What are the right customer feedback channels for “Voice” of the Customer programs?

So the other day I got ready to head out after a satisfying meal in a quick service restaurant of my choice, and I spotted this:

How was Your Visit? Please call this number... Go beyond voice as a customer feedback channel.

My first thought was “great, they care!” But it didn’t take me long, of course, to realize that they actually can’t seem to really care. Why? Because they invite people to give them a call. A call! Like, using your voice and all. See, the thing is, I actually did have some feedback for them: I loved how they now serve me at the table, but I would’ve preferred if the server actually asked me if I needed anything else — and I was too lazy to get up and improve my order in that moment, I ended up just going with what I got. But would I place a phone call for that feedback? I don’t make that many calls anymore these days. I just turned 40, which makes me a xennial. Never heard of that word? Have a look at how Merriam-Webster is keeping an eye on that term and concept, citing writer Sarah Stankorb:

[…] [T]hose of us born in the fuzzy borderland between Gen X and Millennial are old enough to have logged in to our first email addresses in college. We use social media but can remember living life without it. The internet was not a part of our childhoods, but computers existed and there was something special about the opportunity to use one. […]

Yep! That’s me. Like my like-minded millennial or Gen Z friends, I prefer texting or calling… So in this case, I didn’t leave any feedback.

Calling for Customer Feedback? No thank you…

Here’s how I imagine that call to have gone, had I made it:

Me: Dials the number
Restaurant: “Hello and welcome to XYZ. To leave feedback, press 1. To place an order, press 2. For all other inquiries, please hang up and dial 911.”
Me: Presses 1
Restaurant: Plays cheesy wait music
Me: Waiting
Me: Still waiting…
Restaurant: “hello my name is michael how may I help you”
Me: “Uh, yeah, hi. So, I just visited your restaurant and had some feedback”
Restaurant: “OK, and which restaurant was that?”
Me: “Uh, the one on Mass Ave”
Restaurant: “OK, and what feedback do you have?”
Me: “Yeah so, I love how you’re now serving guests at the table, but the server just put the tray on my table and left. I had no chance to ask for additional sauces”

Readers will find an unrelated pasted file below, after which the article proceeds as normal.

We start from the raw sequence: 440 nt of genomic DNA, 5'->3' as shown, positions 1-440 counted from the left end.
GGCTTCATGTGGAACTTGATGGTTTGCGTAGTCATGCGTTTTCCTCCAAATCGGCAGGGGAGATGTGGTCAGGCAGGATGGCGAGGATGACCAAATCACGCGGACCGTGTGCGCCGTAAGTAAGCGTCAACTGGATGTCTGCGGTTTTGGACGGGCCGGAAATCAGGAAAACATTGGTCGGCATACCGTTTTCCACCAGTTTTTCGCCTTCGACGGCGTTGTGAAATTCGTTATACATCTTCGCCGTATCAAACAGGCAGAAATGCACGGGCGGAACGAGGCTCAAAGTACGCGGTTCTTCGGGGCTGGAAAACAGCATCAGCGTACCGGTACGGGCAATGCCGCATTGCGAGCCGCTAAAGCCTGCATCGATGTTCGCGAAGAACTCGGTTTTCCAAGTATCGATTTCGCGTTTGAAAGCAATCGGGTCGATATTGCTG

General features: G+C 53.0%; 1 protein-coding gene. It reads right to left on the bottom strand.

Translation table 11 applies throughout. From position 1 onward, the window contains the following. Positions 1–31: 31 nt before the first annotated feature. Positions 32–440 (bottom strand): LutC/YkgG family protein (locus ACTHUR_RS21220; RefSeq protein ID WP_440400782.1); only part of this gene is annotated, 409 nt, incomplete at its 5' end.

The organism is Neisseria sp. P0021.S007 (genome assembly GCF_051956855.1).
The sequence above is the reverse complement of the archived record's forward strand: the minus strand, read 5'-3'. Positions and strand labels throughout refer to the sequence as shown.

Restaurant: “OK, anything else?”
Me: “Uh, nnnoooo…?”
Restaurant: “OK, so that’s one nothingburger with additional sauces, that’ll be three ninety-nine”
Me: “…”
Me: Hangs up, utterly confused, wondering if I accidentally pressed 2 instead…

I’m kidding, of course. But then again, it’s probably not too far off…

Asking for customer feedback is generally a good idea. Addressing customer feedback right on the spot is even better. For that reason, not inviting people to leave a review on review portals is definitely not a bad move. People will do that anyway – unless… unless you make it so easy for someone to leave a comment JUST FOR YOU, right on the spot, that they will simply do it. Why not just walk up to the manager and address it face to face you ask? I’m sorry, but verbal face-to-face conversations are so 2017…

Messaging is the better customer feedback channel

In all seriousness, though. There is a better way, and it’s in the form of messaging. It’s what your customers are probably doing anyway while consuming your product in store… why not leverage it more? The good news is that some messaging channels such as SMS or WhatsApp allow you to use the same number as your existing voice hotline. So you can text- and message-enable your existing number that is probably already a vanity number and one your customers might know from previous advertising. “Call, text, or WhatsApp us at 1-800-…” will yield more engagement than inviting your customers to call. And with platforms such as Sparkcentral’s Messaging Customer Service Platform, you can even have live staff respond to negative feedback. Every incoming message from your customer is an opportunity to engage. And more engagement with customers is better, there should be no doubt about that.

So: Don’t Take “Voice of the Customer” Too Literally, and don’t just make it “lip service” — consider messaging in your CEM/VoC and customer feedback channels mix.

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